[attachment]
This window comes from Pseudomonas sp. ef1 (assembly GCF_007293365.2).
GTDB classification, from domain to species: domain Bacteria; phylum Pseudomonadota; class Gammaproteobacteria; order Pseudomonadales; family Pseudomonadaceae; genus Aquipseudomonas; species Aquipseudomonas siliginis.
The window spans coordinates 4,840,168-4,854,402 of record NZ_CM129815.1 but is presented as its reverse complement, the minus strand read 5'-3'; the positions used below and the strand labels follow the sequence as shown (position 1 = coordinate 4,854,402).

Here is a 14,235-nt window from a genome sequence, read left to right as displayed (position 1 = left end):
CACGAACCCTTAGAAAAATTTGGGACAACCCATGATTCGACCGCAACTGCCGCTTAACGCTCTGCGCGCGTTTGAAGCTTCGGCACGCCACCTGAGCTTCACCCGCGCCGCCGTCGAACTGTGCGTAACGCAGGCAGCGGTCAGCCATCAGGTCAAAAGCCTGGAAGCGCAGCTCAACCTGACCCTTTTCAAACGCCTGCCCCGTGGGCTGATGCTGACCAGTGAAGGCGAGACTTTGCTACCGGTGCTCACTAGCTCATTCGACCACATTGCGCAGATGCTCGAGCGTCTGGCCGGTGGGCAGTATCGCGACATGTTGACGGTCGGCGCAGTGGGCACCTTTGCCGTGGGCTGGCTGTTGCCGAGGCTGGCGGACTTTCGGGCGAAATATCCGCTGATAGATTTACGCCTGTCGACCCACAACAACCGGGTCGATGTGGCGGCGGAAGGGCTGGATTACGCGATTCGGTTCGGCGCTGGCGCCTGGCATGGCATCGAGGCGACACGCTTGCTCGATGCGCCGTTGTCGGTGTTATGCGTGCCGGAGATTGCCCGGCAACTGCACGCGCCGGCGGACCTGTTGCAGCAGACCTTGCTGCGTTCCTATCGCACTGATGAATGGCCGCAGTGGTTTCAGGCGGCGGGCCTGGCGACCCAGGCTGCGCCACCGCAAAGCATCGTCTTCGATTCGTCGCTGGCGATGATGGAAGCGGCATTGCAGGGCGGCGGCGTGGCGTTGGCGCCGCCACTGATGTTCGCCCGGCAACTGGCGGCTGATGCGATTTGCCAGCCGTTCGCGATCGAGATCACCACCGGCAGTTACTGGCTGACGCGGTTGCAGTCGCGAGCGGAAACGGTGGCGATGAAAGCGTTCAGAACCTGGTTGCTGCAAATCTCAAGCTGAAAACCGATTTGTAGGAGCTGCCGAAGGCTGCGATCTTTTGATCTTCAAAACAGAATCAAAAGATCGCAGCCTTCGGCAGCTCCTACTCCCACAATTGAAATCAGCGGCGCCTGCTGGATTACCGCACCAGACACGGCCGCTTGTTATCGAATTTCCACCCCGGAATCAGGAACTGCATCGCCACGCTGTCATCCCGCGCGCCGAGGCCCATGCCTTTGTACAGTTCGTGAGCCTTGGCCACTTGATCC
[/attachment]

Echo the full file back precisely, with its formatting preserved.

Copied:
This window comes from Pseudomonas sp. ef1 (assembly GCF_007293365.2).
GTDB classification, from domain to species: domain Bacteria; phylum Pseudomonadota; class Gammaproteobacteria; order Pseudomonadales; family Pseudomonadaceae; genus Aquipseudomonas; species Aquipseudomonas siliginis.
The window spans coordinates 4,840,168-4,854,402 of record NZ_CM129815.1 but is presented as its reverse complement, the minus strand read 5'-3'; the positions used below and the strand labels follow the sequence as shown (position 1 = coordinate 4,854,402).

Here is a 14,235-nt window from a genome sequence, read left to right as displayed (position 1 = left end):
CACGAACCCTTAGAAAAATTTGGGACAACCCATGATTCGACCGCAACTGCCGCTTAACGCTCTGCGCGCGTTTGAAGCTTCGGCACGCCACCTGAGCTTCACCCGCGCCGCCGTCGAACTGTGCGTAACGCAGGCAGCGGTCAGCCATCAGGTCAAAAGCCTGGAAGCGCAGCTCAACCTGACCCTTTTCAAACGCCTGCCCCGTGGGCTGATGCTGACCAGTGAAGGCGAGACTTTGCTACCGGTGCTCACTAGCTCATTCGACCACATTGCGCAGATGCTCGAGCGTCTGGCCGGTGGGCAGTATCGCGACATGTTGACGGTCGGCGCAGTGGGCACCTTTGCCGTGGGCTGGCTGTTGCCGAGGCTGGCGGACTTTCGGGCGAAATATCCGCTGATAGATTTACGCCTGTCGACCCACAACAACCGGGTCGATGTGGCGGCGGAAGGGCTGGATTACGCGATTCGGTTCGGCGCTGGCGCCTGGCATGGCATCGAGGCGACACGCTTGCTCGATGCGCCGTTGTCGGTGTTATGCGTGCCGGAGATTGCCCGGCAACTGCACGCGCCGGCGGACCTGTTGCAGCAGACCTTGCTGCGTTCCTATCGCACTGATGAATGGCCGCAGTGGTTTCAGGCGGCGGGCCTGGCGACCCAGGCTGCGCCACCGCAAAGCATCGTCTTCGATTCGTCGCTGGCGATGATGGAAGCGGCATTGCAGGGCGGCGGCGTGGCGTTGGCGCCGCCACTGATGTTCGCCCGGCAACTGGCGGCTGATGCGATTTGCCAGCCGTTCGCGATCGAGATCACCACCGGCAGTTACTGGCTGACGCGGTTGCAGTCGCGAGCGGAAACGGTGGCGATGAAAGCGTTCAGAACCTGGTTGCTGCAAATCTCAAGCTGAAAACCGATTTGTAGGAGCTGCCGAAGGCTGCGATCTTTTGATCTTCAAAACAGAATCAAAAGATCGCAGCCTTCGGCAGCTCCTACTCCCACAATTGAAATCAGCGGCGCCTGCTGGATTACCGCACCAGACACGGCCGCTTGTTATCGAATTTCCACCCCGGAATCAGGAACTGCATCGCCACGCTGTCATCCCGCGCGCCGAGGCCCATGCCTTTGTACAGTTCGTGAGCCTTGGCCACTTGATCC